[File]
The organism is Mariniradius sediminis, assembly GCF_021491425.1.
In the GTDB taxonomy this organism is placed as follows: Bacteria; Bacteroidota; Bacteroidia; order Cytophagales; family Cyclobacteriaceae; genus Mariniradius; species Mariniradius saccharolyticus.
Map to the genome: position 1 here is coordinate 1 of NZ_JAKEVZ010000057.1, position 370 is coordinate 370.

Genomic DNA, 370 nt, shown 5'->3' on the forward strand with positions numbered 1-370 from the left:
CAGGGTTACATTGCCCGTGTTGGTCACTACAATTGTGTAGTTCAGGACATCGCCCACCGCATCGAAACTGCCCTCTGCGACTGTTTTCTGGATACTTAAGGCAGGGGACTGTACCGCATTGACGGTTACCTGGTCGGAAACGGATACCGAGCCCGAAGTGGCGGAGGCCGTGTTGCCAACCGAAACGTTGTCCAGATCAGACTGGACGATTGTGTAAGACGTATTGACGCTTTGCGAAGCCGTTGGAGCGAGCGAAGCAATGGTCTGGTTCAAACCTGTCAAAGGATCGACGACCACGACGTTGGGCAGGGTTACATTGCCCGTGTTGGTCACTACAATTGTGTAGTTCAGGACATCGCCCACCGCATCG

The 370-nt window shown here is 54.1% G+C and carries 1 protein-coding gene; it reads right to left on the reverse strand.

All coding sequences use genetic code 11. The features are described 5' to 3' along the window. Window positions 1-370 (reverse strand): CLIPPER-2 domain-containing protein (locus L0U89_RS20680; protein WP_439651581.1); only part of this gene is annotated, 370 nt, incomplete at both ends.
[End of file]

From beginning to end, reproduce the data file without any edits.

The organism is Mariniradius sediminis, assembly GCF_021491425.1.
In the GTDB taxonomy this organism is placed as follows: Bacteria; Bacteroidota; Bacteroidia; order Cytophagales; family Cyclobacteriaceae; genus Mariniradius; species Mariniradius saccharolyticus.
Map to the genome: position 1 here is coordinate 1 of NZ_JAKEVZ010000057.1, position 370 is coordinate 370.

Genomic DNA, 370 nt, shown 5'->3' on the forward strand with positions numbered 1-370 from the left:
CAGGGTTACATTGCCCGTGTTGGTCACTACAATTGTGTAGTTCAGGACATCGCCCACCGCATCGAAACTGCCCTCTGCGACTGTTTTCTGGATACTTAAGGCAGGGGACTGTACCGCATTGACGGTTACCTGGTCGGAAACGGATACCGAGCCCGAAGTGGCGGAGGCCGTGTTGCCAACCGAAACGTTGTCCAGATCAGACTGGACGATTGTGTAAGACGTATTGACGCTTTGCGAAGCCGTTGGAGCGAGCGAAGCAATGGTCTGGTTCAAACCTGTCAAAGGATCGACGACCACGACGTTGGGCAGGGTTACATTGCCCGTGTTGGTCACTACAATTGTGTAGTTCAGGACATCGCCCACCGCATCG

The 370-nt window shown here is 54.1% G+C and carries 1 protein-coding gene; it reads right to left on the reverse strand.

All coding sequences use genetic code 11. The features are described 5' to 3' along the window. Window positions 1-370 (reverse strand): CLIPPER-2 domain-containing protein (locus L0U89_RS20680; protein WP_439651581.1); only part of this gene is annotated, 370 nt, incomplete at both ends.